Our free Halloween book page printables make perfect spooky wall art and add a little sophistication to the scary season!
I’d long considered Mary Shelley (author of Frankenstein; or, the Modern Prometheus) to be the mother of both the horror and science fiction literary genres. And though she was well ahead of her time (she penned Frankenstein in 1818 at the tender age of 21), she wasn’t technically the first to conjure the supernatural from the written page.
That distinction goes to a man named Horace Walpole, an 18th century writer who penned what is considered to be the very first Gothic novel – The Castle of Otranto – in 1756.
Judged by today’s standards, neither Shelley nor Walpole would raise an eyebrow, much less quicken a heartbeat. But at the time, in their own day, their books were radically different than the usual flowery prose that poured from the pens of Romantic Era writers.
Long before movies, television, and even radio, there was the written word. Without the crutch of force-fed visuals showing someone else’s interpretation, 18th and 19th century readers had only their own minds to translate the words on a page into haunting mental images. And in a time when science was still in its infancy, it’s fair to assume most readers would not have know for sure if what they read in those pages could actually happen out there in the dark and unknown corners of the “real” world.
But then came Edgar Allen Poe, and the horror genre took a quantum leap forward. His stories juxtaposed reason and reality with off-kilter madness and tension. His characters are tormented souls, and one can’t help but wonder when reading, where did the madness begin and end…and did it extend back up the quill and into the author?
I guess you could say I’ve been a student of horror my entire life. Not only did I fall in love with on-screen horror when my years numbered in the single digits, but I remember reading Poe short stories long before I could fully understand them.
And let’s not forget The Monkey’s Paw by W.W. Jacobs. If you haven’t read the original, you’ve almost certainly come across the oft-adapted story – that of a shriveled monkey’s paw that grants wishes…but not without a price. That story is burned into my memory from a very young age.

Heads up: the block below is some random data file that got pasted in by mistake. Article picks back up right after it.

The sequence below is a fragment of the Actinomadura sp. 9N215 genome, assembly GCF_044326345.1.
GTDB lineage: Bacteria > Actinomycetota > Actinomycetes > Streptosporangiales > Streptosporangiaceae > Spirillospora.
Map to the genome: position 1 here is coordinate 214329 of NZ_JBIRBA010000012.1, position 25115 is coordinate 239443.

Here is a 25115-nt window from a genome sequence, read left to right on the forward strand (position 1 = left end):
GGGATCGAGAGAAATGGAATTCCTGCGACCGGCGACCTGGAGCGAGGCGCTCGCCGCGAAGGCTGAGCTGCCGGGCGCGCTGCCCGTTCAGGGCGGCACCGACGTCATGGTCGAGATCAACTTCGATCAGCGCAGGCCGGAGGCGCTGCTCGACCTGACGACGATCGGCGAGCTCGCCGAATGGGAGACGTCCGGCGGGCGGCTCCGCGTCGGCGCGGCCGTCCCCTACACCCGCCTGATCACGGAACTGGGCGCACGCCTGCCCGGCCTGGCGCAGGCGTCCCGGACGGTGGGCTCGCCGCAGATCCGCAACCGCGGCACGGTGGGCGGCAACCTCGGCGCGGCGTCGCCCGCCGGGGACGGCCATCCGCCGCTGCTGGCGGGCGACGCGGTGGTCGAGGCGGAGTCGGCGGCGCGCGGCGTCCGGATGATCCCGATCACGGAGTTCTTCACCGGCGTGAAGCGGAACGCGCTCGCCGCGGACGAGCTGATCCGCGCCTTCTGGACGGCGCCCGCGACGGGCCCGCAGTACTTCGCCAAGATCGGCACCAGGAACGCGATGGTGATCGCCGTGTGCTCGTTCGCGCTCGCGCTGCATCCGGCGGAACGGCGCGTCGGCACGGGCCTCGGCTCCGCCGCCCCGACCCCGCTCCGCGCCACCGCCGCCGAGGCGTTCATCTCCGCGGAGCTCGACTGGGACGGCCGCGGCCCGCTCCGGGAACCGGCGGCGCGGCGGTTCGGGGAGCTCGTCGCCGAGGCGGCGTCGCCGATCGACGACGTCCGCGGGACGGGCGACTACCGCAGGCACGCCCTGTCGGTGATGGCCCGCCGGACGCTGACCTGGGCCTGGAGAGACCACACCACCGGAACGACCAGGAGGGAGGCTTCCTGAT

There is a catharsis in horror – it’s like an aerobic workout for the soul. There is tremendous satisfaction (for those of us who enjoy the genre) in getting scared out of our wits, because the rational part of us knows that when the credits roll, we can get up and walk away, with all limbs attached and no missing vital organs.
Handan wasn’t much into horror before she met me, and now she doesn’t really have much of a choice, lol! But she gamely comes along for the ride, and if the movie is too scary, well, there’s always Pinterest! It’s funny, though, what we each consider to be “scary.”
My babes is most terrified of slasher-type horror movies, or to be more precise, movies in which the “bad guy” is an actual human being. It frightens her, because in her mind, she’s able to envision it actually happening in real life. But for me, any horror movie starring a human (even a supernatural one like Freddy Kreuger) comes across more like comedy. There’s just never been one that has scared me.
Nope. Not one.
You see, my panic button can only be pressed by the supernatural. That’s why my list of scariest movies is headed up by The Conjuring, Paranormal Activity, and haunted house movies like George C. Scott’s The Changeling. For me, the terror is in the unknown.
Men are known.
Monsters are known.
Ghosts and demons are not.
So with that, we hope you enjoy this selection of Halloween book page printables. They are not so scary, but they will certainly add a tiny touch of spook to your October, as we all count down the days until All Hallows Eve.
Stay safe, my friends, stay healthy, and remember to check under the bed and in the closets. You never know who, or what, may be lurking in the shadows…
And for those of you (I know you’re out there) who can’t stand horror and think Halloween is a terrible idea, fear not! Next week will be our last for posting Halloween content, and then it’s back to fall decor, non-seasonal projects and then…CHRISTMAS crafts!
Note: If you don’t have a large format printer like the Canon i8720 Printer (prints up to 13×19 inches) and are wondering the best place to get these large printables printed bigger than 8×12, we recommend trying Staples in your area or Amazon print shop. Both stores offer custom-sized prints on matte or glossy paper, and they both cost about the same. Staples also offers Engineering Prints, which are really affordable for large-format prints, but in some areas (like ours), they must be ordered from their online print shop.
Free Halloween Book Page Printables
As usual, here is some information on the printables: we designed these free Halloween book page printables in three colors and to fit into a 16×20 inch frame or a 24×36 poster frame, though you may scale them up or down as necessary. 24×36 inch scales down easily to 20×30 / 16×24 / 12×18 / 8×12 / 4×6 inches, and 16×20 inch scales down to 12×15 / 8×10 / 4×5 inches with no problems. If you need help with scaling down these printables so you can print them using your home printer, then check out our “How To Easily Resize Pictures” post.
Now it’s time to click on the button below to download today’s free Halloween book page printables – they are all in the “Halloween” section of The VIP Patch.
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